Commander Lapzik Ghein
Name Lapzik Ghein
Position Commanding Officer
|Physical Description||Ghein is lithe, fit, and patently unremarkable for an Andorian. Angular, almost delicate facial features, two antennae, a tuft of silky white hair between them, and powder blue skin all serve to make him just another face in the Federation crowd.|
|Family||Manuratzio Ghein - Father (Chan)
Diredara Ghein - Mother (Zhen), deceased
Telmaeitzia Ghein - mother (Chen )
Laslan Ghein - father (Thaan)
|Pre-Starfleet History||Prior to his Starfleet career Lapzik Ghein was the son of an officer in the Andorian guard, best known as an underwhelming yet obnoxious painter and playwright who eventually found himself blackballed from the Los Angeles and New York artist communities. After enrolling and subsequently quitting CUNY - the “poor man’s Andorian Academy” as Ghein would brazenly state - he somehow managed to gain a commission within the New York Mural Arts program. His work was near universally panned by critics in the city, however, as the inherently violent nature of the Andorian fables he used as inspiration were against the more peaceable sensibilities of the population. After moving to Los Angeles to pursue other artistic avenues, Ghein wrote a play that told the story of his time in New York entitled “The Mist Beyond the Frozen Fog.” The script was a near universal laughing stock amongst serious theater and film producers. In the words of one playhouse director, Lapzik’s masterpiece was, “[of] a level of crass, irredeemable pretentiousness that has not been seen since the stage adaptation of Sean Penn’s ‘Bob Honey Who Just Do Stuff’ in 2022.”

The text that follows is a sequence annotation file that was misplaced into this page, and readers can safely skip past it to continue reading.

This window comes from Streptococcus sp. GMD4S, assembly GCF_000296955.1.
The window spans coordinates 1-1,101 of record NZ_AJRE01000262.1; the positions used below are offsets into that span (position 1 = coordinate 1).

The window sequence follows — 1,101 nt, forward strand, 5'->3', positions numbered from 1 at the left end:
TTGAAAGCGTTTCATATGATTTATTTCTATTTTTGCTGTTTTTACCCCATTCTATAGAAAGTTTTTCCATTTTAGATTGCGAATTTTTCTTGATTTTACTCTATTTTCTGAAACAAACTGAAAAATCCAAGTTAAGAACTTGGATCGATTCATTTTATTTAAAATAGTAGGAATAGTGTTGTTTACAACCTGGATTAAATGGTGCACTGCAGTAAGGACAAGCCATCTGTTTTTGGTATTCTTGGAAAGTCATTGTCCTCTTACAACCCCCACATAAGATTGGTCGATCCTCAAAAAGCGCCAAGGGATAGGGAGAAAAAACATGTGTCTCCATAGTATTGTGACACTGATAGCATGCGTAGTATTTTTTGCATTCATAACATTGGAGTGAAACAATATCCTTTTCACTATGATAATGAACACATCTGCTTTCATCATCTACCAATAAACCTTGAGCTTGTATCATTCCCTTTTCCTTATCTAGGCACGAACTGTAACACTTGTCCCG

Ghein was ruined as far as LA was converned, and he was unable to find work or opportunity in either a theater or gallery in three sectors as early as 2361.
Unsure of his future, he decided to book a one way ticket on a Greyhound passenger plane that would bring him to Anchorage. The climate was more welcoming, and there was only a two hour layover in Sacramento. Lapzik discovered he had read the itinerary wrong while booking his trip, however, and was stuck in the city for two days. He was fortunate enough to find a hostel, but on the walk there saw an advertisement for an open application event for Starfleet Academy. On a whim, Lapzik decided to complete the application and preliminary testing. After a handful of hours he was released and told he’d be contacted at a later date. The young man thought little of it during the second leg of his trip to Anchorage. He quickly found an apartment, took a job as a packaging hand at a local fish processing complex, and ruminated on his failures.